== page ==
Kate managed to pick him up, straining in the effort to be gentle under the awkward weight, and carried him a few paces beside the hole. As she carefully placed him down, he managed to stand, his rear legs trembling. For a blink, Kate thought there had been a miracle cure, but then saw the dog looking at her with red-rimmed eyes, unable to take even a single step, bones protruding at his hips and shoulders. She dashed to the satchel and drew the pistol, cocking the hammer as she returned and stood at his side. Once again, Kate ran a hand over his head, then straightened, aiming the pistol behind his left ear.
“Goodbye, old friend,” she said softly.
Kate shut her eyes and squeezed the trigger.
The report of the discharge was followed by a sigh and the sound of an impact on the turf, then a shocking repeated thumping. Kate opened her eyes, cocking the pistol for a second shot if necessary, and saw Cinders on his side, his tail beating the ground, wagging in what seemed to be joy. Kate dropped to her knees and placed an ear to his torso; no breathing, no heartbeat. The wagging lessened… stopped. She wept bitterly, for several minutes, snivelling, shoulders shaking, her face buried in the side of her dear pet. Finally, with shuddered gasps, she rose, made the pistol safe and stowed it in the satchel, utilized a handkerchief, then gathered Cinders into a ball and eased him into the hole. She saw the bullet wound several times, and an exit wound, but the gore didn’t bother her; she knew it had been a very quick death. The old hound looked peaceful, like he was merely sleeping.
Kate slipped on her gloves and recited Ecclesiastes chapter three, verses one through eight, while shovelling the earth into the grave. Finally, her eyes filling with tears once again, she gathered some red stones from the nearby wall and placed them on the burial, forming a heart-shape, with the intention of planting flowers another day.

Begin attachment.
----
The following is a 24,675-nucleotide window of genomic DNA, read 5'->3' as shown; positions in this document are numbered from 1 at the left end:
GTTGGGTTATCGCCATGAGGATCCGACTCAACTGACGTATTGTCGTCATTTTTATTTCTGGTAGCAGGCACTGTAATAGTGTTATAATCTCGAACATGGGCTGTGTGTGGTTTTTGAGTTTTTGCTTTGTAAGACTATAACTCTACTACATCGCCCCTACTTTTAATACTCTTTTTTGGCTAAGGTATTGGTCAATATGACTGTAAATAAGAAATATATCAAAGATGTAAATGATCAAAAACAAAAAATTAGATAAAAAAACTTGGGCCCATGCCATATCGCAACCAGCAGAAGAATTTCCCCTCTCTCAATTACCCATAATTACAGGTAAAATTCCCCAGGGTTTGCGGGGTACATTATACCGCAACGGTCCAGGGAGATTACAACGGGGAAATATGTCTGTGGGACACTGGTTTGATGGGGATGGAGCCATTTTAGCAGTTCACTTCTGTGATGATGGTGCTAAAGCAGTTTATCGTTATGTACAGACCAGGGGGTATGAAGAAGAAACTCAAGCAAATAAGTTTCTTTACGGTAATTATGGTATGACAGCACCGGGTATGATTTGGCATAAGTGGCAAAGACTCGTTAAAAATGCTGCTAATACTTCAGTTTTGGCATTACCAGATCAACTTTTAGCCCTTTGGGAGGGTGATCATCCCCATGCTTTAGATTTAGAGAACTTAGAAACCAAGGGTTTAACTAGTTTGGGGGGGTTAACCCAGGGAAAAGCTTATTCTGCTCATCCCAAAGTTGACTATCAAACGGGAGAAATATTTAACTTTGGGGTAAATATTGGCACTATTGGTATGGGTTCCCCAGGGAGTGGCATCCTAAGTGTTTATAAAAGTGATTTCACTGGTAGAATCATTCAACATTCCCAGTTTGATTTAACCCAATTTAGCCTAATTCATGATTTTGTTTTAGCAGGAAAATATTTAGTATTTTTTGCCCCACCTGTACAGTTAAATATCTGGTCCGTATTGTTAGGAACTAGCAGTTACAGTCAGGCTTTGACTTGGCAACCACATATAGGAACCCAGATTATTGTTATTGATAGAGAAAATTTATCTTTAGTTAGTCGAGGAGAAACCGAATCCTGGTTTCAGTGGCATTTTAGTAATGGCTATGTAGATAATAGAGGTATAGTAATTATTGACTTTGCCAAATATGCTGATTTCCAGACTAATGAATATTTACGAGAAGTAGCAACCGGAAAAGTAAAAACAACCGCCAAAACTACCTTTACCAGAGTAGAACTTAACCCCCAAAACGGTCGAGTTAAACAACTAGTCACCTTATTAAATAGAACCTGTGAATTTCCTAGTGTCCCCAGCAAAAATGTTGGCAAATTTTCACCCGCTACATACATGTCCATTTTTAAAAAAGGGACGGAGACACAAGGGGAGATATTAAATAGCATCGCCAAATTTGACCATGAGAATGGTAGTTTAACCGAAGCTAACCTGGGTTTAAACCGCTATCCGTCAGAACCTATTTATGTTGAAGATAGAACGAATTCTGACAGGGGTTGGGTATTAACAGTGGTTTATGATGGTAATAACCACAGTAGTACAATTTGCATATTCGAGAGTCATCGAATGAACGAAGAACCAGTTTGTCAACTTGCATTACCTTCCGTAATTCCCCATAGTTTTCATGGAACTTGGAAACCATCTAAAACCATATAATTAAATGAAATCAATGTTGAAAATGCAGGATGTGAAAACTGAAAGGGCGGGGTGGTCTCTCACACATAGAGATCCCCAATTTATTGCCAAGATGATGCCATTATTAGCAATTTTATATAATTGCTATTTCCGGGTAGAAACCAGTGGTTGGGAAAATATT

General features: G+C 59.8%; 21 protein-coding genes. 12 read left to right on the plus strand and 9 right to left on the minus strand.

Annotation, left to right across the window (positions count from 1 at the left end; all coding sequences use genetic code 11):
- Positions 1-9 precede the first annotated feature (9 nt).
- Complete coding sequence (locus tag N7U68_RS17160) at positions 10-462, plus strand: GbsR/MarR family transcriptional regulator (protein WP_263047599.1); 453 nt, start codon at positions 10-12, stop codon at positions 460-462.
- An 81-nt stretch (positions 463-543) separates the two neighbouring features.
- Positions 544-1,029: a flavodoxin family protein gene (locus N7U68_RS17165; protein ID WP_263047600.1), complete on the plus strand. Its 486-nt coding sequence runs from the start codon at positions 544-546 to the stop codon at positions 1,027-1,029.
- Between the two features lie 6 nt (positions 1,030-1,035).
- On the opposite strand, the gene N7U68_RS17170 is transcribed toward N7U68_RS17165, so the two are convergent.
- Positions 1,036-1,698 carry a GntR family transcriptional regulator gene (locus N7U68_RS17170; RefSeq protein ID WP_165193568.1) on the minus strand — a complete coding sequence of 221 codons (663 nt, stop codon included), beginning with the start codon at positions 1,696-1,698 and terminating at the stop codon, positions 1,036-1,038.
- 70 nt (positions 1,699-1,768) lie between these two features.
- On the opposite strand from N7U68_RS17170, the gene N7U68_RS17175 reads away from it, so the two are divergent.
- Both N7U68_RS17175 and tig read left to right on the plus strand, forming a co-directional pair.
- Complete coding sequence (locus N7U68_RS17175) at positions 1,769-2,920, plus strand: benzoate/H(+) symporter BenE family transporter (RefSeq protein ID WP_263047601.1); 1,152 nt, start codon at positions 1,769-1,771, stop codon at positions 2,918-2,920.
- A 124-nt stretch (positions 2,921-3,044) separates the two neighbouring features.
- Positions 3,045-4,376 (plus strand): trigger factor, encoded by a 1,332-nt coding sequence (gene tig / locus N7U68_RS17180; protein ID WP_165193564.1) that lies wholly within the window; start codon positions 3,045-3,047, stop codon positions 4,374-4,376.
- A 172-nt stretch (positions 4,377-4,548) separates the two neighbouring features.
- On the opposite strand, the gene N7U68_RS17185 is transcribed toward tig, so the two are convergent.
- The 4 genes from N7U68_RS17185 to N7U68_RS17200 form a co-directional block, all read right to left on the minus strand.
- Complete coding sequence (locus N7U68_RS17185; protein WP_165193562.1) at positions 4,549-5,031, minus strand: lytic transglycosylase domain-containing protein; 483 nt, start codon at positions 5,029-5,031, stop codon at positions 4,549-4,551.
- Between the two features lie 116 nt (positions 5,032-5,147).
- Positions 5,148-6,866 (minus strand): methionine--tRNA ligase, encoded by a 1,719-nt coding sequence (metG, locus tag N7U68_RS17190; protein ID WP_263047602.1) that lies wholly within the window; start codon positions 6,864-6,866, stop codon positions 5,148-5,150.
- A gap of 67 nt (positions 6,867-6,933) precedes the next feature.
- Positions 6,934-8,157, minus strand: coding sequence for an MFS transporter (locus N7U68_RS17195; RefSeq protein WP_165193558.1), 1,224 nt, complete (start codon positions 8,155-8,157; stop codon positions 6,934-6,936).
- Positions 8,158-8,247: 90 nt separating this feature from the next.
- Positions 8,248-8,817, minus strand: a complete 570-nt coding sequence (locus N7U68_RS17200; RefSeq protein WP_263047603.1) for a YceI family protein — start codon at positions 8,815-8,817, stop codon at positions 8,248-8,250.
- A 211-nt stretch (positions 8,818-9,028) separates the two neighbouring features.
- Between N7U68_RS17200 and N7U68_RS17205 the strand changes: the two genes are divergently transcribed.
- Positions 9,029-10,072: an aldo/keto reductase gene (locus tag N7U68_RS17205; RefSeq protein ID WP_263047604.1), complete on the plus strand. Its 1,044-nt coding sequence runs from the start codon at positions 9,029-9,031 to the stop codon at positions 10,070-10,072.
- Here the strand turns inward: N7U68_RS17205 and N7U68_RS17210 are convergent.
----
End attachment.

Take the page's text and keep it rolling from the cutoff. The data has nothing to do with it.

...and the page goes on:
Kate wrapped her shoulders with Miss Nestor’s shawl and sat on the swing. She looked out at the Bristol Channel and the hills of Exmoor, already wet with drizzle, black clouds rolling across the sky. I must get down this hill and tell Billie everything is fine, otherwise he’ll sit out in the rain waiting for me. And Miss Nestor will be worried, and Mr. Smythe. Oh! And Bonny, poor Bonny! I’ll take her for a run. Kate slung the satchel over a shoulder and picked up the spade, then, in her periphery, made out a form. Jeremy stood perfectly still, on the crest of the neighbouring ridge.
Kate waved to him. “I’m all right,” she called.
He waved back, then disappeared over the ridge.
“I’m all right,” Kate said again, to herself, and started running down the trail.